- Take longer,
- Draw in a wider range of stakeholders and audiences,
- Allow for more organizational dissent, and
- Gain wider buy-in and consensus on key decisions.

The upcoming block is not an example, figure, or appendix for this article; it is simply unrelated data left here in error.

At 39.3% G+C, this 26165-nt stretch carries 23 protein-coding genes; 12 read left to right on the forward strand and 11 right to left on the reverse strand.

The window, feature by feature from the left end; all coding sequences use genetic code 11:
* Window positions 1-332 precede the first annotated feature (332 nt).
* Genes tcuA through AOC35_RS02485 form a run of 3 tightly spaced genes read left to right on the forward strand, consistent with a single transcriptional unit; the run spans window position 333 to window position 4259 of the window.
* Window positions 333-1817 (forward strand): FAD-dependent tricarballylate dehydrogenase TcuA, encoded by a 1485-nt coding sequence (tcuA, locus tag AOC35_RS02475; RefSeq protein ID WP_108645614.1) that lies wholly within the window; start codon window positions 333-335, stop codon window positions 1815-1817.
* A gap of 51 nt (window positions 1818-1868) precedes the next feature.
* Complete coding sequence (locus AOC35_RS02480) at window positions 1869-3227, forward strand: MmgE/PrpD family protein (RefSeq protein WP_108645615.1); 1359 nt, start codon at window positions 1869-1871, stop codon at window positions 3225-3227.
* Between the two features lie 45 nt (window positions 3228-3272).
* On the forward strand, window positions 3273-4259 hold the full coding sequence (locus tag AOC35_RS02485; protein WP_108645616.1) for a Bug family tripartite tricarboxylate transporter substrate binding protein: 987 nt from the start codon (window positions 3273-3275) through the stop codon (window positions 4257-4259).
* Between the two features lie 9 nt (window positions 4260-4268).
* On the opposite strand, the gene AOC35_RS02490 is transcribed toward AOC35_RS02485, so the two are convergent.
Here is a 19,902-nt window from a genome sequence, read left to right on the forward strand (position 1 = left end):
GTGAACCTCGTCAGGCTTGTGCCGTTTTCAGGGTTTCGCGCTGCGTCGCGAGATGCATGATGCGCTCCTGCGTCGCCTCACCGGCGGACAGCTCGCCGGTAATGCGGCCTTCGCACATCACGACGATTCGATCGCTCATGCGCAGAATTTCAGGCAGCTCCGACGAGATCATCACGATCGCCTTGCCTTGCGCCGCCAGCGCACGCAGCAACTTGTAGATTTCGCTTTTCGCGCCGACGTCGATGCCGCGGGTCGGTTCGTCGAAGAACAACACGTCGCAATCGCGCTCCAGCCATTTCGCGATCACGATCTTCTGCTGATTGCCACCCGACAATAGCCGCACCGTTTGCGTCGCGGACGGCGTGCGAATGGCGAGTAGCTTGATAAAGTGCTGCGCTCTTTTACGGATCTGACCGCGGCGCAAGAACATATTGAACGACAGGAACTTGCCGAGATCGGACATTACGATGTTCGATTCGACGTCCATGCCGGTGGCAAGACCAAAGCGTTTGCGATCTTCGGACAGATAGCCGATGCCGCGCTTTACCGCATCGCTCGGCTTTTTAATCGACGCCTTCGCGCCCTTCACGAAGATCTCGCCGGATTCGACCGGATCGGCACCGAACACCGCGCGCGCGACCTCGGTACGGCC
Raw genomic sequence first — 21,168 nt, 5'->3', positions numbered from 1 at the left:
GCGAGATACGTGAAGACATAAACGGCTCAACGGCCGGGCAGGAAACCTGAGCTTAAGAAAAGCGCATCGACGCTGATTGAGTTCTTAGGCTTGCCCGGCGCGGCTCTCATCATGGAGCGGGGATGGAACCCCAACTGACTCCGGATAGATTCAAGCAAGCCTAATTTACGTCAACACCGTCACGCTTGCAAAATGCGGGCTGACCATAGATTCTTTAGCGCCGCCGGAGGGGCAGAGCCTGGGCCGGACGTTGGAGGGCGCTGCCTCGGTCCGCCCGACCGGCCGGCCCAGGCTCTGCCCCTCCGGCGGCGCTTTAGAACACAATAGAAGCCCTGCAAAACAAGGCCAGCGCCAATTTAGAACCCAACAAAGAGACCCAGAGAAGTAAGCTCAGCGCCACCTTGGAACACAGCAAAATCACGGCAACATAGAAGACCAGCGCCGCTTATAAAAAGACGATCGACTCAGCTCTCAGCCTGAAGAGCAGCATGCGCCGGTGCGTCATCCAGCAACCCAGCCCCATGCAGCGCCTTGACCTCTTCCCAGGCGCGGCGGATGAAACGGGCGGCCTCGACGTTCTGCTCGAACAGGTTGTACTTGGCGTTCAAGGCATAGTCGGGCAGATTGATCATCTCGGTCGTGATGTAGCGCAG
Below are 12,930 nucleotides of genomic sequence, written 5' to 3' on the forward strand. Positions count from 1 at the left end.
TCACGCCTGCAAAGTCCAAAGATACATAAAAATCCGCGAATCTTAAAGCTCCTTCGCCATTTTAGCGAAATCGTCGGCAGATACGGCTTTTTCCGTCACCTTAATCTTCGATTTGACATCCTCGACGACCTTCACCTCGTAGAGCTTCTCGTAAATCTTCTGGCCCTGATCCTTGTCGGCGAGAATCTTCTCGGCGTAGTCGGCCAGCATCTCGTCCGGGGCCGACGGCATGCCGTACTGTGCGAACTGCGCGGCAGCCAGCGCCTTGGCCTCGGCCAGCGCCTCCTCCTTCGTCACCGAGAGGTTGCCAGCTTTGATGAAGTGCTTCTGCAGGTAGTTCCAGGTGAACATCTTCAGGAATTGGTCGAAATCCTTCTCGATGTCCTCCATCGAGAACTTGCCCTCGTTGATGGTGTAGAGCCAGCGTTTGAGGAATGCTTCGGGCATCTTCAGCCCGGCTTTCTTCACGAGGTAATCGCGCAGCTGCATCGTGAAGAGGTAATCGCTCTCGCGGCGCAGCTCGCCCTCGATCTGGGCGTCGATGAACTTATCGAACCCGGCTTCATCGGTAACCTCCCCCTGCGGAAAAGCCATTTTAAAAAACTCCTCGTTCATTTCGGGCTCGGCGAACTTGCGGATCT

Why is customer centricity such a challenge? Theories abound ranging from customer ownership delegated to someone other than the CEO; a culture that does not appreciate the link between employee engagement and customer success; lack of in-depth customer understanding; processes that don’t consistently deliver a valued lifetime experience; or a perspective that customer engagement belongs to marketing, to name a few. From my experience working with Fortune 100 to 5000 companies across a wide range of industries, these ‘theories’ are at play but they are not the root cause of the challenge. That lies in their business strategy. Setting business strategy is as critical to an organization’s success as having delighted customers. The first sets direction and focus. Done correctly it enables employees and partners to align their efforts, resources and plans to achieve the measurable and time-bound objectives of the organization. The second, delighted customers, is the path to market share growth. Yet many business plans lack specific goals or objectives for customer success. The two are one; not separate. The role of the annual business plan is to get everyone in the organization to have a shared vision of the future and agree on what needs to be done, when, by whom and with what resources to achieve target end state. Only through planning can we confirm that everyone sees the same thing and has worked through the issues to reach that point of acceptance. Not only does everyone in an organization need to sing the same verse from the same hymn from the same book, they need to also sing it with the same level of gusto. It sounds trite but it can be hard to achieve. Most organizations have no problem setting goals. Goals are broad statements of the company’s aspirations for the future, stated in external business environment terms, are generally enduring and often not measurable. Rarely do companies struggle with setting goals around revenue/profitability, mindshare, reputation, market share, product mix, thought leadership, organizational agility, culture or customer success. A typical customer success goal is worded along the lines of: “To maintain solid, sustainable customer relationships with the highest level of loyalty and sustained satisfaction.” The challenge comes in defining objectives. Objectives are internally focused and defined in financial, statistical or numerical terms. Performance against measurable objectives is the prime indicator of whether the related goal is being achieved. While goals are stated in multi-year terms, objectives are time bound and stated in quarterly, monthly and/or annual terms. Planning teams inevitably get stuck on setting objectives for the ‘customer success’ goal. They get stuck because the company often views customer delight / loyalty / satisfaction (pick your favorite label) as a separate set activities loosely related to other goals. Nothing could be further from the truth. Customer success is interdependent as well as part of all other goals. Miss any goal’s objective and it will have a direct impact on achieving customer success. Two things typically happen at this point. An epiphany occurs on the depth of the interdependency between the rest of the business plan and customer success. Or management focuses on putting customer success in a box. Most companies opt for the latter because addressing the interdependency is seen as “opening Pandora’s box”. Their focus, incorrectly, is on finishing the plan instead of planning a path to assured success. The missed opportunity is on the road less traveled. Companies that invest the time to understand their current and future target customer groups’ lifetime ‘value’ expectations and match them to the organization’s strengths, weaknesses, market opportunities, threats and resources consistently develop more achievable strategic plans in good times as well as bad. Best-in-class companies do this matching across a number of internal and external scenarios to identify where the ‘rubber meets the road’ in achieving true customer and company success. Not only are their plans more consistently achieved, their companies also have significantly greater internal alignment, are more agile and innovative. The most common push-back to this approach that I hear is “it takes too long”, “we know our customers”, “our business strategy is not dictated by customers”, and/or “we don’t have time to overhaul our strategy”. None of these are really true; they are just excuses for not getting outside of one’s comfort zone and seeing the many shades of future reality. Leaders looking to ground their business strategy in customer success can start by: 1. Journey map the lifecycle of their highest value current and target customer groups. 2. Map interactions, their associated emotional and value states. 3. Conduct a detailed SWOT, emerging trends and competitive chessboard analysis. 4. Co-create with highest value customer groups a higher value-producing, distinctive customer lifecycle experience. 5. Evaluate current 12 to 36-month macro-strategy against #3 and #4, identifying areas of change. 6. Define the target end-state and timeframe for change area. These six steps will give you a solid start down the path of customer-centric business strategy. The key is to not boil the ocean, be too attached to sacred cows, and limit future opportunities by screening them based on today’s resources and market states. The holistic focus enables employees to understand the key interaction/process activities, emotion/culture intersections, and internal/external variables that drive preference, engagement and market share growth. Embracing the interdependency of customer success turns the platitude of customer delight into a tangible, achievable reality.